Search Site
Menu
Family Law During The Coronavirus

Thoughts From A Florida Divorce Attorney

In referring to the coronavirus and the devastation it has caused to so many families, Newt Gingrich said:

“After each cycle of loss, there has been a rebirth of the American spirit, determination to build a better future, and deep belief that we Americans cannot be defeated or conquered. Instead, we have a compulsion to work toward a bigger, better, more fulfilling life for our children and grandchildren.”

-Gingrich, Newt. “Newt Gingrich: Coronavirus—Get ready for life after COVID-19. Here’s what to do today.” Fox News, 8 April 2020

During this coronavirus pandemic, the family courts are essentially closed (with few exceptions). However, family disputes continue. Your court ordered parenting plans now have a vague application to our current life’s circumstances. What do we do when we no longer have the court to rely on to solve our problems? How can we learn to resolve our disputes outside of court?

I have been a staunch believer that attorneys should solve problems instead of create them or be a part of them. It is frequently said that because trials are based on “proof”, to fight in court we have to dig up the mud from the past to prove our case in court. However, to solve a problem, we cannot look back but rather must look forward toward to the future and determine our goals.

There are many ways to resolve family disputes outside of court. We have available to us mediation, collaborative practice, co-parenting guidance from mental health professionals, and attorneys who desire to work with a client to settle a case prior to filing with the court.

Mediation is a process where an unbiased third party (mediator) works with the parents to help them create a solution to parenting issues such as a timeshare schedule, holiday schedule, travel, education, health care and support issues. Property and support issues are also discussed. One should consult an attorney about legal rights prior to attending mediation. Mediation can be attended with or without the attorneys.

The collaborative process is an up and coming voluntary dispute resolution process in which the parties settle their issues without resorting to litigation. In choosing this method, you are agreeing to agree. You make the decisions – not a judge.   This process is carried out through a series of meetings with the assistance of a “team” which consists of an attorney for each party, a financial expert and a facilitator/mental health expert. Each spouse’s attorney must be trained in the collaborative process.

Though the court consists of wise judges, when you put the decision in another’s hands, you never know what the outcome may be. Also, the judges don’t often have the ability to hear facts that may be important to you because every aspect of your life is not always admissible in court under the rules of evidence. A court has the ability to decide who is right or wrong. But, the court is not there to work with the parties afterward to learn how to change. The court is not the best place to go if problems are related to one or both party’s inability to communicate, where most disputes originate. Additionally, many parents have differing parenting styles. The court cannot assist with this. The people who can help are the mental health experts. Both parties have to be willing to sit down with a counselor and be open to discuss these issues. The counselor will meet with the parents and sometimes children in differing combinations. In the long run, rather than having years of court orders in your file, you will have communication and parenting skills. Over the course of your child’s childhood, would you rather them remember the daily conflict or reap the benefits of the communication and parenting skills you will acquire?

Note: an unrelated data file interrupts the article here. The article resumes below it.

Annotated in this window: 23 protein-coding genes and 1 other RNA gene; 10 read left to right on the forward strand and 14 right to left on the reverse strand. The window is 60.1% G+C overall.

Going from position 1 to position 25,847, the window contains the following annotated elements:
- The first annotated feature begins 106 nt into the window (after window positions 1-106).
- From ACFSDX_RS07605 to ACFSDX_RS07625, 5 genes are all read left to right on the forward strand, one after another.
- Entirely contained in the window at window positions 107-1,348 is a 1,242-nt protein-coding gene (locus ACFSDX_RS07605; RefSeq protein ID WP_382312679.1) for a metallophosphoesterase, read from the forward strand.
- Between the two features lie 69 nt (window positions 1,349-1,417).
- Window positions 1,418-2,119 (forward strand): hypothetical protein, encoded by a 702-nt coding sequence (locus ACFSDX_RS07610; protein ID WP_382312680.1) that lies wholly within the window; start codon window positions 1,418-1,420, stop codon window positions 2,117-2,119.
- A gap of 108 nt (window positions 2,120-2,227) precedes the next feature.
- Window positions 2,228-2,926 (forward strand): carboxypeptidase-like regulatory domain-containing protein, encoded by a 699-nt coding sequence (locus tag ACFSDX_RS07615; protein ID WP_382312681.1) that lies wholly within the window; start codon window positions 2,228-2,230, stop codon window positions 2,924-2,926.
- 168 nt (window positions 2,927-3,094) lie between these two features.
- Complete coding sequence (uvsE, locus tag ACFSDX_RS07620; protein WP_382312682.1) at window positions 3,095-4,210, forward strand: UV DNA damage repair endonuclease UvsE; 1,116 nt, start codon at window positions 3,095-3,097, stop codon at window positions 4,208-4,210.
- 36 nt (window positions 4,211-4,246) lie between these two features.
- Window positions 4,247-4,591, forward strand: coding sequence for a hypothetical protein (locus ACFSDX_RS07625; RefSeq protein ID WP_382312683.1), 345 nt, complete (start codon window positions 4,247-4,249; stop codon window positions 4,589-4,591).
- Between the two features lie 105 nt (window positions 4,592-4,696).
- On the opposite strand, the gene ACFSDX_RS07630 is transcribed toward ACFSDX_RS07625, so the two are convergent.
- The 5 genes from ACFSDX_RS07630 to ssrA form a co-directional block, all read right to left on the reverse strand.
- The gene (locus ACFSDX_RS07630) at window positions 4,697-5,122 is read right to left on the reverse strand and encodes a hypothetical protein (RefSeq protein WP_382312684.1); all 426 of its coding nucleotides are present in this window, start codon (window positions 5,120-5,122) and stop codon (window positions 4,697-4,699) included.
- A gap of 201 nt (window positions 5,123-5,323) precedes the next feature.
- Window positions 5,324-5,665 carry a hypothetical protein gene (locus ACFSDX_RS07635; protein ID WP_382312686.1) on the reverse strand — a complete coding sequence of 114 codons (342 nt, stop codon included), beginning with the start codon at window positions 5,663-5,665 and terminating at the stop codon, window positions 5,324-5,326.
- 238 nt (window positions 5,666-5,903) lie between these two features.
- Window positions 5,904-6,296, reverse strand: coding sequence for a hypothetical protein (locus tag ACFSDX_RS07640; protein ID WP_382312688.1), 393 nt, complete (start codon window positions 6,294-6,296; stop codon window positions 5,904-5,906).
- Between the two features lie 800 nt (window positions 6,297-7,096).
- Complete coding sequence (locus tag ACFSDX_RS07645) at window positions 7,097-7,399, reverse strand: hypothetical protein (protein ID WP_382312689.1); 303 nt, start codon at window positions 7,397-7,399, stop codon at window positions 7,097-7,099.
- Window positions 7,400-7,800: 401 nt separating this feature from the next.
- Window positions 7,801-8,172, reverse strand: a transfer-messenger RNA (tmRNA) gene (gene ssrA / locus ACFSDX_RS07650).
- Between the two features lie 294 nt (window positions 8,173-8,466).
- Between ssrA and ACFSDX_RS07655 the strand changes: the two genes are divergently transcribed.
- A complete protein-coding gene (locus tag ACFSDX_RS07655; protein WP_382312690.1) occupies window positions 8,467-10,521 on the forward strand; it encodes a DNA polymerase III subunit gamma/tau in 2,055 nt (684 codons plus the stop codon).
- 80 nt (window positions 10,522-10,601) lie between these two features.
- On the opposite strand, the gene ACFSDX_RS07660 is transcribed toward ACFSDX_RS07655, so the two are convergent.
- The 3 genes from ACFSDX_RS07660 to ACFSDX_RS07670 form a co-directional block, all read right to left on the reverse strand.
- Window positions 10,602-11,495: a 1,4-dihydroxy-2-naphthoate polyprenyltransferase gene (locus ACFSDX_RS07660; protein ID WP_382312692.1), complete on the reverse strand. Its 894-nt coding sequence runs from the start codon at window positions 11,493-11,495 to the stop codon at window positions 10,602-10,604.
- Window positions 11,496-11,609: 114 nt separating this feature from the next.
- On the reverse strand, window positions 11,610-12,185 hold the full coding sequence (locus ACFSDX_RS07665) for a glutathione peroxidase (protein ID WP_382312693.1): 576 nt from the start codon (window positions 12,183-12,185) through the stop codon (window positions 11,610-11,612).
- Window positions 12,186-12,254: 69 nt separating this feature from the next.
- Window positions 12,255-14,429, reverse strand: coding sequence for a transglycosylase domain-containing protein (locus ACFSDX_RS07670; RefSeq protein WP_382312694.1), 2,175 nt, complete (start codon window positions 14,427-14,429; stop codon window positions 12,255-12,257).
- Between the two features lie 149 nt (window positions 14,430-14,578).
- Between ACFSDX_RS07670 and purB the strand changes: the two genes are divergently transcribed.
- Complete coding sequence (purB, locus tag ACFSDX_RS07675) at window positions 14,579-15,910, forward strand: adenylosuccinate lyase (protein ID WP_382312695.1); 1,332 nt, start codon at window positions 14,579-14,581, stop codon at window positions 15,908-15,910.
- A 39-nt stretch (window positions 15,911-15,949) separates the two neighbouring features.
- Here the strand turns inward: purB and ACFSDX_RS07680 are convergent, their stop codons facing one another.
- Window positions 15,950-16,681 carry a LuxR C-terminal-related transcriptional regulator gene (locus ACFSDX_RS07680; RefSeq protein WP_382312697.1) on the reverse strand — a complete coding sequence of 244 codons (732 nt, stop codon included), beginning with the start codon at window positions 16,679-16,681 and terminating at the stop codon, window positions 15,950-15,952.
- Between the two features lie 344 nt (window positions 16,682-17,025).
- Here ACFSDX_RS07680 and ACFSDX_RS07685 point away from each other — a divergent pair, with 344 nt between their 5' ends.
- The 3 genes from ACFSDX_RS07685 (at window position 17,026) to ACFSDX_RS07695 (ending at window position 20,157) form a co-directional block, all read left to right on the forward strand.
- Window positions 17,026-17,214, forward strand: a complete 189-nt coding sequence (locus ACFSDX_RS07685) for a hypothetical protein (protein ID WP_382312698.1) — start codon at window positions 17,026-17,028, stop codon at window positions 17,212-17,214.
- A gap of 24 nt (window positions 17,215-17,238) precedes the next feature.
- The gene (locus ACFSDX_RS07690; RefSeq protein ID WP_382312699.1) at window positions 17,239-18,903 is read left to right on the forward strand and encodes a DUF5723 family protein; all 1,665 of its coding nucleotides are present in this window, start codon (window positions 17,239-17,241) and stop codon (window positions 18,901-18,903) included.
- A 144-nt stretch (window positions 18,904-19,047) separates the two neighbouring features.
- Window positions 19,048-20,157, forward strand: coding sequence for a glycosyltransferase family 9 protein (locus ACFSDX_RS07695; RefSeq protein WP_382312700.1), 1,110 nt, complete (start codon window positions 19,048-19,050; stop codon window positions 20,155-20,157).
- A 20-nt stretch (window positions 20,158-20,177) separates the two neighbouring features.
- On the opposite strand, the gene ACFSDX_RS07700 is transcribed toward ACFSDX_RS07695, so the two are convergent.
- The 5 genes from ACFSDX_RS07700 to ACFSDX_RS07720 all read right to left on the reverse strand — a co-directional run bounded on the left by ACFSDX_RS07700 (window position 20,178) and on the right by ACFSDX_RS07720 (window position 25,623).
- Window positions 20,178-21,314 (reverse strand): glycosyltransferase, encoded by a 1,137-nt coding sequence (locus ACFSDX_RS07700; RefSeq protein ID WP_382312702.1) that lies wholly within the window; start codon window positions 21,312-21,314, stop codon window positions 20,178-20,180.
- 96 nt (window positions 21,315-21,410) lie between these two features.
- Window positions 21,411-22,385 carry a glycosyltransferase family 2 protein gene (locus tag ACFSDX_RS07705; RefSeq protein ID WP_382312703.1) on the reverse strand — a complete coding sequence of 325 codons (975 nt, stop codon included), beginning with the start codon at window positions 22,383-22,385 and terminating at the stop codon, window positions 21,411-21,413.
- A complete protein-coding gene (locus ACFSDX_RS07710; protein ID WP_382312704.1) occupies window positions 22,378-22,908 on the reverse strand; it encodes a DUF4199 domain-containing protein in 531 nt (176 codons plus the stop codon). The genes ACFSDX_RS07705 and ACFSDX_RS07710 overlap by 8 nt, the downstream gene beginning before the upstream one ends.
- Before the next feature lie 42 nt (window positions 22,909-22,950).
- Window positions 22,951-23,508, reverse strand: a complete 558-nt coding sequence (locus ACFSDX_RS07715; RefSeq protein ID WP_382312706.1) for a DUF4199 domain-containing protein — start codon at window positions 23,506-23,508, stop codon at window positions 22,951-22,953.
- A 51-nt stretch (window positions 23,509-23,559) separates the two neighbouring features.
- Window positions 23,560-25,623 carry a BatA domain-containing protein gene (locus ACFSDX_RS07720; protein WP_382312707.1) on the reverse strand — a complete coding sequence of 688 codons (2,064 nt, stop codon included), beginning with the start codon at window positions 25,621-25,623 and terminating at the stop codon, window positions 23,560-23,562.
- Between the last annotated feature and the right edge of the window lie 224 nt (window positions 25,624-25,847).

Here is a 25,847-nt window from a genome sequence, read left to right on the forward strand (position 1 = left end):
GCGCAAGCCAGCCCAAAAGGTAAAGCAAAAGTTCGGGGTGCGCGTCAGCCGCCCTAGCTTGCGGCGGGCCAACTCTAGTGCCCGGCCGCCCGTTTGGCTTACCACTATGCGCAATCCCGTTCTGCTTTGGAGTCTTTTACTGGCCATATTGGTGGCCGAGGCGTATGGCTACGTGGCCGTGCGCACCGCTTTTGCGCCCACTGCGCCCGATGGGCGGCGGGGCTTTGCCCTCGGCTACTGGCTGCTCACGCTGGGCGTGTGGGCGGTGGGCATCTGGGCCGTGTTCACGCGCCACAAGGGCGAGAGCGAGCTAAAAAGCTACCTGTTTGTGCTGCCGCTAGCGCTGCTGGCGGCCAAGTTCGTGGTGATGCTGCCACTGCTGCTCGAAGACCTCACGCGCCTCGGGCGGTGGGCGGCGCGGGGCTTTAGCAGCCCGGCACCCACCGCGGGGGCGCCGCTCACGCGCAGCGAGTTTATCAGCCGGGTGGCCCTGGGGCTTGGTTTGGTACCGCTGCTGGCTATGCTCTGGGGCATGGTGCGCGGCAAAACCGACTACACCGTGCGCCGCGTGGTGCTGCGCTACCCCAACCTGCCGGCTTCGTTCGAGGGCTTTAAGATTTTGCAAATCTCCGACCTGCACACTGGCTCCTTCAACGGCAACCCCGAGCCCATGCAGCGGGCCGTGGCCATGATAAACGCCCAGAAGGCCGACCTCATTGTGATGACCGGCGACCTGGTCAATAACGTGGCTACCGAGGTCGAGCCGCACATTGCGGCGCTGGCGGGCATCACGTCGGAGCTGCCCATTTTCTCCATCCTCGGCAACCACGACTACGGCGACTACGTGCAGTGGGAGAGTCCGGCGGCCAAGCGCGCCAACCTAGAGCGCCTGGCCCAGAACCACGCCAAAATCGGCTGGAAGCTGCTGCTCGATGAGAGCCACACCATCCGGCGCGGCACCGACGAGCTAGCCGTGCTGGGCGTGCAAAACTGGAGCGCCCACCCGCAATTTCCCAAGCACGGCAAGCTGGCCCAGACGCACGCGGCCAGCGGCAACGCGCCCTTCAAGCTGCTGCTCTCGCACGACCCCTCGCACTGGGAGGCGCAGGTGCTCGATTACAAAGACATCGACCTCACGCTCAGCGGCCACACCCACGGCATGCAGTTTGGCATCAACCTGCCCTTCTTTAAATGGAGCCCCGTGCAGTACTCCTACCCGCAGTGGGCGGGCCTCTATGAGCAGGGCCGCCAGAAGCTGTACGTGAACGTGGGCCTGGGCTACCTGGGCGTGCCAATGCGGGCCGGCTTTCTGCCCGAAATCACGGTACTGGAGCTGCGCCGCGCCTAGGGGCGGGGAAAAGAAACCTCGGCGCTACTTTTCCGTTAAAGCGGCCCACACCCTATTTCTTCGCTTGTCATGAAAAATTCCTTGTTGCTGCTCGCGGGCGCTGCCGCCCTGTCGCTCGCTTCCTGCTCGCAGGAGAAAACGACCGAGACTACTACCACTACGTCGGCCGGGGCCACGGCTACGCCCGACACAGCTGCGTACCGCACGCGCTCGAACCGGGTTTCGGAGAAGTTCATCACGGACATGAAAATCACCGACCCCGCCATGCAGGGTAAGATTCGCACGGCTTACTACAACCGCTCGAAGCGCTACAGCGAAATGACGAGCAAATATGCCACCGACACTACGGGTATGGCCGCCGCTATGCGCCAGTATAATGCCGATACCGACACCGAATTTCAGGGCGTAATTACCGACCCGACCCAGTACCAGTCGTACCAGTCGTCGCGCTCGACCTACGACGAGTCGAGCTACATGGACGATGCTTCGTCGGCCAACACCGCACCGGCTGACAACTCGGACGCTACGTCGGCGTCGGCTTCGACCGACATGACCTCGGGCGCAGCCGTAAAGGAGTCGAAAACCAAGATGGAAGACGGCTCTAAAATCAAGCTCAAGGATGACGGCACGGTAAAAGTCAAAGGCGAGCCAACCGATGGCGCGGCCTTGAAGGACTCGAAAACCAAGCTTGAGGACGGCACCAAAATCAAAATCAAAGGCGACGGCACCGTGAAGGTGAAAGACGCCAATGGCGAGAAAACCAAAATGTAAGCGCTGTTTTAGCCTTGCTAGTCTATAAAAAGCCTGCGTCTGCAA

Lastly, not all attorneys are litigious for the sake of being litigious. Many attorneys see the benefit to clients of resolving a case prior to trial. Now don’t get me wrong, there are some cases that are worth the battle. However, there are so many issues in a family court trial. There are multiple children’s issues (timeshare, education, health care and child support to name a few), property issues (dividing the house, retirement plans, bank accounts, etc.), and an award of attorney’s fees. One party is not going to win all the issues at trial. Each party is going to win some issues and lose some issues. No one is going to come out a winner. To settle a case, there has to be some give and take on the legal issues. Many people don’t consider that a case takes over a year to make its way through the court system, when all goes well. There is value in shortening that time frame and reducing its stress. There is true monetary value in reducing the legal expenses that could be used on something better.

In reading this, you may wonder why I am promoting alternative dispute resolution methods. I have practiced long enough to realize that everything I am saying here is true. I feel better as an attorney when I see a case resolved fairly than I do when I walk out of the courtroom wondering if the parties will ever speak to each other again after what was said during the trial.

Americans should be encouraged right now to start thinking about the next four or five years. What do you want to be doing? What do you want to achieve with your life? What have you learned from this experience that can lead to a more productive and fruitful life?

Gingrich, Newt. “Newt Gingrich: Coronavirus—Get ready for life after COVID-19. Here’s what to do today.” Fox News, 8 April 2020

How do you want to spend the rest of your life and what impact will it have on your children?

Contact us

Quick Contact Form

Legal advice will not be given via email
Book an apointment now